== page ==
That’s where friction comes in. Here I’m drawing mainly on Anna Tsing’s work in her book Friction and her latest book The Mushroom at the End of the World, but also from the notion of computational friction that Paul Edwards discusses in A Vast Machine. Conveniently, these two have already done the metaphorical extension of the concept for me, so there’s not much more for me to add. Friction, for Tsing (I won’t go into Edwards’s notion here, but I suggest you read his book), is “the awkward, unequal, unstable, and creative qualities of interconnection across difference” (p. 4). Notice we are already starting from difference – contact. For me, then, friction is the difference between any beings making contact.
According to Tsing, Friction is productive – the wheel cannot move without the friction between it and the road. Similarly, the frictions between people can be productive as well. She shows how by describing a scenario where it was as a result of their differences that three groups of people – indigenous people inhabiting a forest region, national environmental activist groups in Bali, and environmental management agencies – were able to protect an important region of forest from logging. I think, generally, that there will always be differences to work through in any given contact scenario, but some differences will be greater than others, and the particular quality of those differences influences and informs the process of working through them as well as the products that could emerge. A rubber tire against asphalt will produce something different from a metal wheel against ice. A good example of this can be seen in Sarah Whatmore’s examination of different modeling “performances” and how they are shaped by the “obstacles and affordances” in every different scenario. Attempts to erase or eradicate friction could be seen to be either apolitical or harmful.
But Friction is not productive in itself. In fact, friction can often be counterproductive. A tire against asphalt doesn’t move itself, and, similarly, people encountering one another may simply ignore or interact in a way that doesn’t affect either of them significantly. So, again, something else is needed to explain what’s going on.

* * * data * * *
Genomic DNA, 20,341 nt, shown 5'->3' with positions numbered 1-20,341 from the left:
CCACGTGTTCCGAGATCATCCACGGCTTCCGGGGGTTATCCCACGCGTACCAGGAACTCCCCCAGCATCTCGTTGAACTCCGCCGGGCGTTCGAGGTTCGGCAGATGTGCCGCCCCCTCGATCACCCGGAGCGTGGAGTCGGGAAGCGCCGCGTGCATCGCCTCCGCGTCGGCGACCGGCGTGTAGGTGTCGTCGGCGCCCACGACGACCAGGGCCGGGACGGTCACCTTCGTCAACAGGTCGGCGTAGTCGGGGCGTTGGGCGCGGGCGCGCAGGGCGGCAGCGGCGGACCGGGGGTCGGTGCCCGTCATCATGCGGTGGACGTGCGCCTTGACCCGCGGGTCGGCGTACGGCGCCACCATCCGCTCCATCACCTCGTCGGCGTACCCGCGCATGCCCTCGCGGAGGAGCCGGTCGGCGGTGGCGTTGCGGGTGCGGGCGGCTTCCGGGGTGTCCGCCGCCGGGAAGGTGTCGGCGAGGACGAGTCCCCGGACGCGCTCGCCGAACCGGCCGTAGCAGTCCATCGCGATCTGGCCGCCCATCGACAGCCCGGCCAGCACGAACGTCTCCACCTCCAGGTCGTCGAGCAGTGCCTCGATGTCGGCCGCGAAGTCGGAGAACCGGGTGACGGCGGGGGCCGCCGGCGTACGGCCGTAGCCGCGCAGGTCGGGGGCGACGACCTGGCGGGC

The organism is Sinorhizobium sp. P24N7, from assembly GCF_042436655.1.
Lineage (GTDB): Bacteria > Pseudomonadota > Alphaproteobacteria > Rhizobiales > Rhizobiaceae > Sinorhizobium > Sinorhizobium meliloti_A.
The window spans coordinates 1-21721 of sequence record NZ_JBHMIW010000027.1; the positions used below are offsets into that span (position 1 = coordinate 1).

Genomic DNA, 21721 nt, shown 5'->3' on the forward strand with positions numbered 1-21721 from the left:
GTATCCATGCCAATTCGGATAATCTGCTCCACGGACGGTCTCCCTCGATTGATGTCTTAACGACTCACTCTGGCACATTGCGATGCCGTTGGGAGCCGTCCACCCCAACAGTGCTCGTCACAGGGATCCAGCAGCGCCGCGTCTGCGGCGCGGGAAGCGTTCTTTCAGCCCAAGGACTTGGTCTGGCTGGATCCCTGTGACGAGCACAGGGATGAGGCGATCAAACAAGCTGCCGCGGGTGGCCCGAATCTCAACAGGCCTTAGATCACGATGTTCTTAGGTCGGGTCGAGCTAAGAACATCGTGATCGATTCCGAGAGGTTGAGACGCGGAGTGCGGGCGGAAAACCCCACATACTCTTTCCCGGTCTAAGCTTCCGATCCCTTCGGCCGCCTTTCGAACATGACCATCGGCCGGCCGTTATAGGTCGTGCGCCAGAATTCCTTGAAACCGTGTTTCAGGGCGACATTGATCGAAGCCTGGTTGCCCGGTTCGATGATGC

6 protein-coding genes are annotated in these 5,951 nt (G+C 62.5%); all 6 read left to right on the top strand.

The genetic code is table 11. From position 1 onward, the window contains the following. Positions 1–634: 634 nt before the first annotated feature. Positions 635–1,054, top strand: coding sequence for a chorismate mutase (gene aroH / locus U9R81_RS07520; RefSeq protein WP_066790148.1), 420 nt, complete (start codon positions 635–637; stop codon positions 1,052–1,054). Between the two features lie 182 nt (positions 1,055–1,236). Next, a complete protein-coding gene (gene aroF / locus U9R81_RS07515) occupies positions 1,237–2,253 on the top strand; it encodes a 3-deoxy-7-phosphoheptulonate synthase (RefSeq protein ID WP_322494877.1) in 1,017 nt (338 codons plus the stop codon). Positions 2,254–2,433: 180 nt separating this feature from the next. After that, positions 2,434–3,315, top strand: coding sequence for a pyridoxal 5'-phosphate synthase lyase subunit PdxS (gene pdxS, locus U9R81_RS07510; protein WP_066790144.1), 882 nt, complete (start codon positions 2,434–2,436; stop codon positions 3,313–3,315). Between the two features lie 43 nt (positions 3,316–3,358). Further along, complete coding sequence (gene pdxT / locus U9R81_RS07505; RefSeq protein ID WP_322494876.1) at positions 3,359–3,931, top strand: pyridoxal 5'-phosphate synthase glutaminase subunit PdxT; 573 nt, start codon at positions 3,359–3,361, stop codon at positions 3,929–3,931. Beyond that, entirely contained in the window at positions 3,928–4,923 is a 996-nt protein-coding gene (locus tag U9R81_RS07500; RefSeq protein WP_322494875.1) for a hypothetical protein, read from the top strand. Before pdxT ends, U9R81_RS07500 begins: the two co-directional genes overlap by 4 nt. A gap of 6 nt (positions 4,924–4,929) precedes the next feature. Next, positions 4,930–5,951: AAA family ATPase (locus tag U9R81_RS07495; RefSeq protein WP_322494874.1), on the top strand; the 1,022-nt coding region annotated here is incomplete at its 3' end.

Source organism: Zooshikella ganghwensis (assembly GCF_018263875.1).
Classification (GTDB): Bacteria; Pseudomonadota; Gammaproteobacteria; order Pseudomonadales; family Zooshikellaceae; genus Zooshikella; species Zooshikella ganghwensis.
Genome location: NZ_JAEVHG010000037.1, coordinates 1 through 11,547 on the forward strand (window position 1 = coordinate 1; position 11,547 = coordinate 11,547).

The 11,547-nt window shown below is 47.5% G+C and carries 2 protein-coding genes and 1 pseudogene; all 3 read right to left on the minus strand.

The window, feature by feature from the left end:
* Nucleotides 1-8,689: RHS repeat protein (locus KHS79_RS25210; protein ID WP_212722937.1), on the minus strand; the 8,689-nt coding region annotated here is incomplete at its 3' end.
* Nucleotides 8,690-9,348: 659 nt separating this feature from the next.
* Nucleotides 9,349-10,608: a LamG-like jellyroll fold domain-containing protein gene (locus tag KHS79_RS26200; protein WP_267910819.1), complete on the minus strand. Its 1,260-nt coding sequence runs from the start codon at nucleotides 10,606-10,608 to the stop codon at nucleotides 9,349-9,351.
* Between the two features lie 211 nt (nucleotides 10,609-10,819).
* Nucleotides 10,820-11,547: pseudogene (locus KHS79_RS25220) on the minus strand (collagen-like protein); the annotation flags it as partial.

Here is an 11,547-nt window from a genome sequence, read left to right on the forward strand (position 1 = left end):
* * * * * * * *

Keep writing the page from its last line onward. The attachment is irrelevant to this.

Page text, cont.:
That’s why I’ve always talked about the concept of work. It’s arguable that I’m drawing from Pickering’s notion of the mangle here, but not directly or specifically. Work, for me, is the process of interacting and engaging across difference. It’s through this process that change takes place, and new things, relationships, or ways of living are produced.
Work is not necessarily intentional, but can be (in fact, I’ve argued that the “struggle” in struggle forever is a subset of work that involves intentionally engaging with difference). This process takes different forms depending on the circumstances, but essentially some energy must be applied in order to overcome the differences inherent in friction. The engine drives the wheel, or people negotiate to come up with a solution to whatever problems they face. This isn’t to say that the difference is eliminated – the tire doesn’t become asphalt or vice versa – but that some change takes place and the difference is used to make something new. In addition, all of the entities involved are changed in the process. Not entirely, but in some small way – the asphalt and tire are worn down, for example – and occasionally in significant ways as well.
These three concepts – contact, friction, and work – help us to understand the processes that shape our world both socially and naturally. Applying them metaphorically, it’s possible to see continuity across these different domains and to think through the possible alternative paths along which things could develop. There’s a lot more to the overall framework than this. For example, contact-friction-work is always productive, but not always in ways that benefit anyone involved. An ungreased axel allows contact between the axel and the frame, which causes friction, and as the engine works to resolve the friction, the car flips and harms the people inside. This is an aspect that we have to think through – simply because they are productive does not mean that they are good, valuable, or beneficial. Also, there are times when the encounter is uneven – the burden of work falls on one side or the other, or one being is more affected by the process than another. This is where notions of power, vulnerability, and precarity come in. It may not matter in the case of natural phenomena like the collision of tectonic plates, but it becomes an important consideration in social encounters. As I said, all of this will be developed further in my dissertation, but hopefully this general outline provides some insight into where I might be going. I think in the case of modeling, we can see the construction of models as opportunities for contact that produce frictions and require various kinds of work to overcome. This kind of analysis can help us understand how the watershed came to be the way it is now, and might help us think of alternative ways that we can produce models or use them to produce different kinds of outcomes.
*As I wrote this, Levi Bryant published this blog post, which offers another way of framing similar processes.